2. I agree that this case is moving at the normal speed of ICJ case. But that is the problem! And I agree (and acknowledge) that the timing is party-driven, as well as by the Court.  4 years is a ridiculous amount of time to resolve this dispute. It can choose to push the parties to resolve these cases more quickly, and it really should.

  3. It’s a spectacular amount of time in pursuit of a meritless case.  Australia’s case seems so weak I can’t imagine much purpose to the whole thing aside from assuaging domestic foes of whaling.

  4. Ah, thanks for the clarification and sorry for the harsh intro to my last comment. I can understand the argument that the ICJ in general moves slowly (although just how slowly it moves changes from time to time). However, the Parties are always free to request a chamber or agree to use more streamlined procedures if speed is important to them. I’m not sure if it is the Court’s responsibility to press the Parties to resolve their disputes more quickly–that ball is in the Parties’ court. In any case, please recall that, unlike a national Supreme Court, the ICJ is a court of first instance, and that, unlike a national trial court, it is also a Court of last instance (subject, of course, to revision or interpretation proceedings). It is understandable that the Parties wish to ensure that they have sufficient time to develop their pleadings and to present the Court with a robust factual record. And it is proper for the Court to give considerable attention to the fullness of the record. In other words, it seems to me to be preferable that the default position of the Court is to encourage comprehensiveness over speed. In cases where speed is paramount, the Court has mechanisms to act accordingly . I just don’t see what is particularly urgent about the Australia v. Japan case.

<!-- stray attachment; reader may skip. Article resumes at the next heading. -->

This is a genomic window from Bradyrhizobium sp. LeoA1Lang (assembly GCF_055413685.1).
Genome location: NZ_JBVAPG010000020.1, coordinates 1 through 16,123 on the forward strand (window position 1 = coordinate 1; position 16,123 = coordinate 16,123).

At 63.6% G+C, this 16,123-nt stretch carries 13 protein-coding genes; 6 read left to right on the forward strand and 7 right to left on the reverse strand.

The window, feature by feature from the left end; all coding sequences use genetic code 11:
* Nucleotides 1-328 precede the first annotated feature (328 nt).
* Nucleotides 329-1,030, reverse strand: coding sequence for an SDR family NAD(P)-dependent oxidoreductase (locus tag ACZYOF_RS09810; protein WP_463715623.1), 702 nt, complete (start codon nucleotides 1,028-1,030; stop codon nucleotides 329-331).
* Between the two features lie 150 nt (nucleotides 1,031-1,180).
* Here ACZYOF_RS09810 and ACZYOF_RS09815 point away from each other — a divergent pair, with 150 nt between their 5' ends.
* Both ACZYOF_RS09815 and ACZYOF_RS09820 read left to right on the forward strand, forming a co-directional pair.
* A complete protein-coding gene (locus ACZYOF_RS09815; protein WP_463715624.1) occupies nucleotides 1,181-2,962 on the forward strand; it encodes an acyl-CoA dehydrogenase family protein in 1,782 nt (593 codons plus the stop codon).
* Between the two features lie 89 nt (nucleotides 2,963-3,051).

Don’t get me wrong–I definitely have my own issues with the procedures of the ICJ. And I do believe that many of the current pleading practices should be streamlined. But I just don’t think that the Court should be criticized for the speed at which the Parties choose to resolve their disputes, or that it should be responsible for pushing the Parties in this regard.

Trackbacks and Pingbacks

  1. There are no trackbacks or pingbacks associated with this post at this time.